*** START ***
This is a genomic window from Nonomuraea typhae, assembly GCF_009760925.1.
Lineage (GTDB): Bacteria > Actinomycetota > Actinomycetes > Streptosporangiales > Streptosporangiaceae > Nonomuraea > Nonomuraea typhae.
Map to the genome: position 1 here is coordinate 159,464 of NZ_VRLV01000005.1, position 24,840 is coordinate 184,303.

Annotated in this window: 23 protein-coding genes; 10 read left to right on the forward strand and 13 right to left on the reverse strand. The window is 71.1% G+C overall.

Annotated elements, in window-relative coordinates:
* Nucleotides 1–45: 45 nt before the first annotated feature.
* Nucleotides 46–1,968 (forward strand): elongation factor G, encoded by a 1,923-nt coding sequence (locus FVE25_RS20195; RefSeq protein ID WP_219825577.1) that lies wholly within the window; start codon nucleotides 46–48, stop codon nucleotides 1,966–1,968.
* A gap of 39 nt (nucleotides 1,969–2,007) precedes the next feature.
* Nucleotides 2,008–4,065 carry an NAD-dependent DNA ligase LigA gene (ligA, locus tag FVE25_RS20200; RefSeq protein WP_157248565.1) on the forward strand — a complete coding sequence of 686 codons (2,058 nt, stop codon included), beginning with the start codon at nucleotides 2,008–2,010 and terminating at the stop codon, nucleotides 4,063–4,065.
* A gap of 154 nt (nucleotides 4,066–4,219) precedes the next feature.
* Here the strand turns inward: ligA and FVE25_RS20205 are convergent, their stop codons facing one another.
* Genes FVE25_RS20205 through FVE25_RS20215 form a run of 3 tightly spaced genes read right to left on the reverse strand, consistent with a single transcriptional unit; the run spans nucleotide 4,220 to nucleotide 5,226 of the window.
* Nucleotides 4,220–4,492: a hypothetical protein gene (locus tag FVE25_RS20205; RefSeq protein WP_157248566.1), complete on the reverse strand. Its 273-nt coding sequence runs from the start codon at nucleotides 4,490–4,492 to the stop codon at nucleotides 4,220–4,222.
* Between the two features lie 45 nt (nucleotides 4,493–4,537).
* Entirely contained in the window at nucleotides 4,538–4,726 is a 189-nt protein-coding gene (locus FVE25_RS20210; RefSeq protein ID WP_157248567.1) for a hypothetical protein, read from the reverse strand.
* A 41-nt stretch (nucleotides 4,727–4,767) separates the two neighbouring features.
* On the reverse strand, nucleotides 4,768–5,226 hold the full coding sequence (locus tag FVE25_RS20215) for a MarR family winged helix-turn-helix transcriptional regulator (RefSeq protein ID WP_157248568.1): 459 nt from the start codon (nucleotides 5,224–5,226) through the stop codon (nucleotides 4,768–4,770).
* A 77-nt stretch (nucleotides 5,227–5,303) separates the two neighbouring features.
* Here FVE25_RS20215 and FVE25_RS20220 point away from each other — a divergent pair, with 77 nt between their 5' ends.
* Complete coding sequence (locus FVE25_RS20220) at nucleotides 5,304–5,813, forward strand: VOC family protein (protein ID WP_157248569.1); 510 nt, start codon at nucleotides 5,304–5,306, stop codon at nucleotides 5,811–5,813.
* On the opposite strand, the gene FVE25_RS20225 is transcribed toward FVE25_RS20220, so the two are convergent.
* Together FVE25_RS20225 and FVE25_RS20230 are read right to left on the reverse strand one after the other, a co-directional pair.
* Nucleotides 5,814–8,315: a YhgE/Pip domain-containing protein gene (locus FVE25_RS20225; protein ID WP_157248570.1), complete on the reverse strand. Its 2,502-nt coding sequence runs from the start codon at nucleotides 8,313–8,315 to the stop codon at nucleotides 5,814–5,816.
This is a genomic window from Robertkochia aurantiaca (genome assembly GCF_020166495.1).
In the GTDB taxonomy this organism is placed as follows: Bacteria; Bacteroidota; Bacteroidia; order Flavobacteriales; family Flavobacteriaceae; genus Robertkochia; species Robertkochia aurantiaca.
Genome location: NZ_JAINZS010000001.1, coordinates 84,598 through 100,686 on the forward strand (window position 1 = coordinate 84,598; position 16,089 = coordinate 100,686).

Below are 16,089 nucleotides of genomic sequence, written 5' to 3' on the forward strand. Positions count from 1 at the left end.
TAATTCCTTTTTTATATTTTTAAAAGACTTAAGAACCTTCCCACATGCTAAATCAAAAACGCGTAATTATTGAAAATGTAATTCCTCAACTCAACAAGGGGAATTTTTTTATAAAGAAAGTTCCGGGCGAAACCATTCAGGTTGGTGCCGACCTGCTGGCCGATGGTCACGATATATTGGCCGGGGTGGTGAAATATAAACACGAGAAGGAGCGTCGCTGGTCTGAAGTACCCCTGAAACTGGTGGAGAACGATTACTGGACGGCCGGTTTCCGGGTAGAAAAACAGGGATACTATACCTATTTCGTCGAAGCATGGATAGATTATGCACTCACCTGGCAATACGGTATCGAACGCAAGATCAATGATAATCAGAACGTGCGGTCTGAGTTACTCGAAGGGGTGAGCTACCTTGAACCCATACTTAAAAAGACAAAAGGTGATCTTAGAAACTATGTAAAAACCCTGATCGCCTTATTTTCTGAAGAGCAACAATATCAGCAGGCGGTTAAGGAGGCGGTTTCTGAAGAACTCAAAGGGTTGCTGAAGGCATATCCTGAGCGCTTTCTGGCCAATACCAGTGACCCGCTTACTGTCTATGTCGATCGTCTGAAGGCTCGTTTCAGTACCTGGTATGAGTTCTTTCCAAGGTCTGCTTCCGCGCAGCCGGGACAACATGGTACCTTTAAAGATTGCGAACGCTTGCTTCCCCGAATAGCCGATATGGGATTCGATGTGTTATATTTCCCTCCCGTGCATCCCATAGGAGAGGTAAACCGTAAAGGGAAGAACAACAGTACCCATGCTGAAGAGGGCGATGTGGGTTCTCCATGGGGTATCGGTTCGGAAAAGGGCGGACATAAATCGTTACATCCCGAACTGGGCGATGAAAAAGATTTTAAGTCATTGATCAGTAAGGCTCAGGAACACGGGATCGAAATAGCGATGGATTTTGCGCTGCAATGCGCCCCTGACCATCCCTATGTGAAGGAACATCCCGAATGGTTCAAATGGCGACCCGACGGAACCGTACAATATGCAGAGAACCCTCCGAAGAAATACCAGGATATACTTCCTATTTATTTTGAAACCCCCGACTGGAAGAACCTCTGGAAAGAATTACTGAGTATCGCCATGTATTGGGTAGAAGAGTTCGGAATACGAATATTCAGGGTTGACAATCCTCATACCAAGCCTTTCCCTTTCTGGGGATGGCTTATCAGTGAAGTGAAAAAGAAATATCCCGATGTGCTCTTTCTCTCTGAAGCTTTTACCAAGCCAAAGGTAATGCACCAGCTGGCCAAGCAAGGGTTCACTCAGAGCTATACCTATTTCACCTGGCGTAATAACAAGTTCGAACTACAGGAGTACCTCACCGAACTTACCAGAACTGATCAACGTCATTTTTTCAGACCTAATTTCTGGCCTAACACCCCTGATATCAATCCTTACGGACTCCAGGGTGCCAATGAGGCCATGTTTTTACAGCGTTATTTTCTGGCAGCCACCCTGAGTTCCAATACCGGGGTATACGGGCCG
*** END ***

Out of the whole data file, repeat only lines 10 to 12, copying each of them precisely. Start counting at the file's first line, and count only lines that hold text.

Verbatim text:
* A gap of 154 nt (nucleotides 4,066–4,219) precedes the next feature.
* Here the strand turns inward: ligA and FVE25_RS20205 are convergent, their stop codons facing one another.
* Genes FVE25_RS20205 through FVE25_RS20215 form a run of 3 tightly spaced genes read right to left on the reverse strand, consistent with a single transcriptional unit; the run spans nucleotide 4,220 to nucleotide 5,226 of the window.